August 2005: Amici Miei
Authentic Italian Cooking Comes to Rockville
Totò, the Neapolitan comedian, smiles down from half a dozen black-and-white photographs in the handsome dining room of Amici Miei. Why shouldn't he? Close your eyes and you might be eating those butterflied sardines on the Costa Smeralda. Or pizza Margherita at a wine bar in Rome. Or vitello tonnato in a villa high above the River Po.
Tucked in the Potomac Woods Plaza in Rockville, Amici Miei is the brainchild of Roberto Deias, who grew up in Sardinia, and Davide Megna, who hails from the Piedmont region of Italy. Both have worked with DC's Italian luminaries, Megna as chef at Roberto Donna's Arucola in Chevy Chase and Deias as a waiter at Galileo and Cafe Milano and as manager at Al Tiramisu and Sette Osteria. At Amici Miei, Deias runs the front of the house while Megna presides over the kitchen.
Those wonderful sardines—with peppery arugula—will be on the specials menu most days, as will pungent fresh marinated anchovies. Both are a good way to begin. The regular menu yields gems, too, including grilled baby octopus with Yukon-Gold-potato-and-olive salad, beautifully fried squid tentacles and ringlets, and vitello tonnato, thinly sliced veal eye round with a good purée of tuna and anchovy.
Pastas and thin-crust pizzas can be ordered as main courses, but they work well shared as a first course, too. Pizzas arrive crisp-crusted, scantily embellished Roman-style, and smoky from the wood-burning oven. The Margherita wows until you get a taste of the even-more-arresting diavolo, which brings spicy salami and roasted peppers to the party.
Pastas to consider are the properly al dente linguine with white clam sauce, an elegant lasagna, and ravioli di magro stuffed with spinach and ricotta and kissed with mascarpone cream. Fettuccine alla bolognese sports a savory veal-and-tomato sauce, but the house-made pasta could have used a minute less in the pot. And house-made veal ravioli with wild mushrooms has an intense, livery flavor.
For those who revel in simply grilled fish, there is a bounty to choose from: briny head-on shrimp, delicate trout, Sicilian-style swordfish, and the star of the lot, a frequent special of branzino (striped sea bass) cooked whole. All get a drizzle of the marvelous salmoriglio sauce—olive oil tinged green by puréed basil, parsley, and a bit of garlic.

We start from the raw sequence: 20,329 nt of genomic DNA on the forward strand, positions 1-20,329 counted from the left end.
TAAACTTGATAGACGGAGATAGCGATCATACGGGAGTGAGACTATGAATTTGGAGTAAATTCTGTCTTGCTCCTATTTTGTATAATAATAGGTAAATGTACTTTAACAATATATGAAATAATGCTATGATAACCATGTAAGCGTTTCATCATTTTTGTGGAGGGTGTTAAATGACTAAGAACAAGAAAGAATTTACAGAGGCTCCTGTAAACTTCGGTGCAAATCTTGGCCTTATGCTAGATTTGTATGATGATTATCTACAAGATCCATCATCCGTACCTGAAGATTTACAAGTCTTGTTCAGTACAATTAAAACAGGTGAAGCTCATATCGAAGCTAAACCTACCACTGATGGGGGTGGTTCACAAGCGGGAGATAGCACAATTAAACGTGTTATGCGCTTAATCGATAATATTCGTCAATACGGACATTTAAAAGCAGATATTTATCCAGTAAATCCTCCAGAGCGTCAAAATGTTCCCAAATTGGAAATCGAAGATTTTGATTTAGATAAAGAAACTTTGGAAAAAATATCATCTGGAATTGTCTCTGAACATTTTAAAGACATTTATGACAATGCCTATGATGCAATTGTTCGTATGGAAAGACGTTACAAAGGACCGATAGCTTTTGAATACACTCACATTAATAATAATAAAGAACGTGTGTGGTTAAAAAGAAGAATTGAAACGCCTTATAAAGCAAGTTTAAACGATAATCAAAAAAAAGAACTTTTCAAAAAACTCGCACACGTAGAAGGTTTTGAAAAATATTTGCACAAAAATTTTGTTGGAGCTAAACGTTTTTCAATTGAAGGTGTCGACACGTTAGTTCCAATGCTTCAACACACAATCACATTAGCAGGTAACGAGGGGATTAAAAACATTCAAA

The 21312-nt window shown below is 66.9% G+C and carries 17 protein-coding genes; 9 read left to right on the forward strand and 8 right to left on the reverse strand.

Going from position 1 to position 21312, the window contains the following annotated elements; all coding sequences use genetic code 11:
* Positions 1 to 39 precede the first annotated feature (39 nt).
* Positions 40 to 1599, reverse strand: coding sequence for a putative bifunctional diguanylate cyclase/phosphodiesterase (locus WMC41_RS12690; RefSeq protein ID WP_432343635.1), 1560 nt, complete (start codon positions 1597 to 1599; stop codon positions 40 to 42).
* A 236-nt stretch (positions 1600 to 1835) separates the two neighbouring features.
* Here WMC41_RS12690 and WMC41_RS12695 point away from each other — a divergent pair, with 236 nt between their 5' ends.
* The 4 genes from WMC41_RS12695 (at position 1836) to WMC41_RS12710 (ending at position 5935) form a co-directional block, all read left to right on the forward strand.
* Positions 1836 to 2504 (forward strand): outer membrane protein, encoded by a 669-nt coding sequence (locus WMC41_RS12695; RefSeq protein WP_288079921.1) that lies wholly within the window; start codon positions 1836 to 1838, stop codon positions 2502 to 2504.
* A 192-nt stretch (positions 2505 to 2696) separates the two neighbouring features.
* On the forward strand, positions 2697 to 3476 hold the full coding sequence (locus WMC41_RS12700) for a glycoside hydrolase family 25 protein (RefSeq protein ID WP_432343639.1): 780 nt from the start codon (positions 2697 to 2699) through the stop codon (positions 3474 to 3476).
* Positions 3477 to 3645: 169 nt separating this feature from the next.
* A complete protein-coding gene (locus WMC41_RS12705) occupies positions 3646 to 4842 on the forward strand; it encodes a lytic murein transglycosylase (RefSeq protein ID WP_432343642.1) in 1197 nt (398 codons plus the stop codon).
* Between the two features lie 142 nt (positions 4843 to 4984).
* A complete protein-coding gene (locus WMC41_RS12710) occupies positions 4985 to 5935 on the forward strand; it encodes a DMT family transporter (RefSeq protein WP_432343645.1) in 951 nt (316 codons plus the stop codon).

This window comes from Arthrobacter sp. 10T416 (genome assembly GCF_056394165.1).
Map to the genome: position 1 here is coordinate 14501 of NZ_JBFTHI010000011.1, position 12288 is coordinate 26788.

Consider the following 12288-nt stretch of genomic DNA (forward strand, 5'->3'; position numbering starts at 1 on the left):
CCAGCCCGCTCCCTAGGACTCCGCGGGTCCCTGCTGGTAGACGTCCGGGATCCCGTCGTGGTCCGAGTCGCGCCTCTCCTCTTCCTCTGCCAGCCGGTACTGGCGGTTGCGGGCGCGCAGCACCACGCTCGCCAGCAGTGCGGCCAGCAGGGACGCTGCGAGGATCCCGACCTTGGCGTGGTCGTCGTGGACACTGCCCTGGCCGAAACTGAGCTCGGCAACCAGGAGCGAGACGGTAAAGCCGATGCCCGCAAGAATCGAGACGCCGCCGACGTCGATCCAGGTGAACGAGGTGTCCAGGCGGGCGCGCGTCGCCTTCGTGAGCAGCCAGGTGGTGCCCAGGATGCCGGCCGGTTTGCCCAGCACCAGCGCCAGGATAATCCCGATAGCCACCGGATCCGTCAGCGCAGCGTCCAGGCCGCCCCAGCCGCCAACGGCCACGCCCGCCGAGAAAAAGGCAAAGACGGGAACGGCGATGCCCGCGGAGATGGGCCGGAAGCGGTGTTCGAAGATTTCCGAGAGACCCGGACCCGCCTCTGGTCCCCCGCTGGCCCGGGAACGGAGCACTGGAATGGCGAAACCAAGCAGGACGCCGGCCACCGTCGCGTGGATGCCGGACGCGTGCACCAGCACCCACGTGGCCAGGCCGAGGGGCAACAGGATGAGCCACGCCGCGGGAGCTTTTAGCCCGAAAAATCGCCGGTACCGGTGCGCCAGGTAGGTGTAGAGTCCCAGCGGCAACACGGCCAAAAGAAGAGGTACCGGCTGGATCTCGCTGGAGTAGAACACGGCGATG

Meat lovers will gravitate to the flavorful, sliced beef sirloin with balsamic vinegar sauce and veal scallopine with wild mushrooms and soft polenta. Also keep an eye out for a mixed-grill special of skirt steak, sausage, chicken, and lamb chops, reminiscent of something you'd find at a rosticceria in the Aeolian Islands. Both seafood and meat are paired with a mound of flash-sautéed rabe, spinach, or caponata.
The wine list is on the short side yet thoughtful and well priced. It has some fine by-the-glass choices, such as a heady Vermentino di Sardegna—a few more would be welcome.
The same menu does duty at lunch with the addition of a few sandwiches, such as an omelet with zucchini and asparagus on focaccia with house-made potato chips, and a few simpler pastas like linguine with pesto and a rich spaghetti alla carbonara.
House-made tiramisu vies with a dense Neapolitan chocolate-nut cake for the top finish, but the imported tartuffo—a ball of gelato in a shower of cocoa powder—isn't far behind. Totò is still smiling.
Potomac Woods Plaza, 1093 Seven Locks Rd., Rockville; 301-545-0966. Open Monday through Saturday for lunch and dinner, Sunday for dinner.
Atmosphere: Earth-toned marble wainscotting and black-granite tables make for a handsome room. There's patio dining, too.
Food: Authentic regional-Italian dishes with nods to Piedmont and Sardinia.
Price: Main courses, $11.95 to $20.95. Dinner for two, about $50.
Service: Attentive and warm. Host Roberto Deias exudes the charm and good humor Italians are known for.
Wine: Most bottles under $35, with a handful of reds and whites available by the glass.
Bottom Line: Great for the neighborhood, great for suburban Maryland and DC.